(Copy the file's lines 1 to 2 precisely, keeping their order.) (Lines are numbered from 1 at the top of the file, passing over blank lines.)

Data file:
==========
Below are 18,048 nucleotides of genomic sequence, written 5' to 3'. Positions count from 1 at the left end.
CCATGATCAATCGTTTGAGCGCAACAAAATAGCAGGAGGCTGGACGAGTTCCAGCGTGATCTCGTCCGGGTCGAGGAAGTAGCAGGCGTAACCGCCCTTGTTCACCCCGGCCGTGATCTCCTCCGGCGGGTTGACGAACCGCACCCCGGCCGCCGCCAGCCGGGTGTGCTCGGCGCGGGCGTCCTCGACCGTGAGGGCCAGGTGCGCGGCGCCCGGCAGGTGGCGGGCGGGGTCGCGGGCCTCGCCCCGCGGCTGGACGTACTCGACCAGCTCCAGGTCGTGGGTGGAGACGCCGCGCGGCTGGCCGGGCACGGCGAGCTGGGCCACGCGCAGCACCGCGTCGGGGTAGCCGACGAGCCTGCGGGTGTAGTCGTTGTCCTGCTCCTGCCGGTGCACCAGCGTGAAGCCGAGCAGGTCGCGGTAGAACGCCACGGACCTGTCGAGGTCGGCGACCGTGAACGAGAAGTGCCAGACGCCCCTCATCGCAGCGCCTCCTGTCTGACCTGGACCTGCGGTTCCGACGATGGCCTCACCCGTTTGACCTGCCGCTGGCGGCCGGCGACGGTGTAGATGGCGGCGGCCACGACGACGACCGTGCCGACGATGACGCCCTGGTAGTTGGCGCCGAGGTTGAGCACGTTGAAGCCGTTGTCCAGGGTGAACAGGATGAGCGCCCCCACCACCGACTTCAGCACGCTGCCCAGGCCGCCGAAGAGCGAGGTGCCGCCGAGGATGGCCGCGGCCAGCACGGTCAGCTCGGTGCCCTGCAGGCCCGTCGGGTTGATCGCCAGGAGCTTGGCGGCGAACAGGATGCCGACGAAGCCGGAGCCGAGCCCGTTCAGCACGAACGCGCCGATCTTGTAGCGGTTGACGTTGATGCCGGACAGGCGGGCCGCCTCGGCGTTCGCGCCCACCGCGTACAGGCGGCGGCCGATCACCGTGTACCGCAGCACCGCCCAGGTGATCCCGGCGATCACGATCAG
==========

Below are 18,048 nucleotides of genomic sequence, written 5' to 3'. Positions count from 1 at the left end.
CCATGATCAATCGTTTGAGCGCAACAAAATAGCAGGAGGCTGGACGAGTTCCAGCGTGATCTCGTCCGGGTCGAGGAAGTAGCAGGCGTAACCGCCCTTGTTCACCCCGGCCGTGATCTCCTCCGGCGGGTTGACGAACCGCACCCCGGCCGCCGCCAGCCGGGTGTGCTCGGCGCGGGCGTCCTCGACCGTGAGGGCCAGGTGCGCGGCGCCCGGCAGGTGGCGGGCGGGGTCGCGGGCCTCGCCCCGCGGCTGGACGTACTCGACCAGCTCCAGGTCGTGGGTGGAGACGCCGCGCGGCTGGCCGGGCACGGCGAGCTGGGCCACGCGCAGCACCGCGTCGGGGTAGCCGACGAGCCTGCGGGTGTAGTCGTTGTCCTGCTCCTGCCGGTGCACCAGCGTGAAGCCGAGCAGGTCGCGGTAGAACGCCACGGACCTGTCGAGGTCGGCGACCGTGAACGAGAAGTGCCAGACGCCCCTCATCGCAGCGCCTCCTGTCTGACCTGGACCTGCGGTTCCGACGATGGCCTCACCCGTTTGACCTGCCGCTGGCGGCCGGCGACGGTGTAGATGGCGGCGGCCACGACGACGACCGTGCCGACGATGACGCCCTGGTAGTTGGCGCCGAGGTTGAGCACGTTGAAGCCGTTGTCCAGGGTGAACAGGATGAGCGCCCCCACCACCGACTTCAGCACGCTGCCCAGGCCGCCGAAGAGCGAGGTGCCGCCGAGGATGGCCGCGGCCAGCACGGTCAGCTCGGTGCCCTGCAGGCCCGTCGGGTTGATCGCCAGGAGCTTGGCGGCGAACAGGATGCCGACGAAGCCGGAGCCGAGCCCGTTCAGCACGAACGCGCCGATCTTGTAGCGGTTGACGTTGATGCCGGACAGGCGGGCCGCCTCGGCGTTCGCGCCCACCGCGTACAGGCGGCGGCCGATCACCGTGTACCGCAGCACCGCCCAGGTGATCCCGGCGATCACGATCAG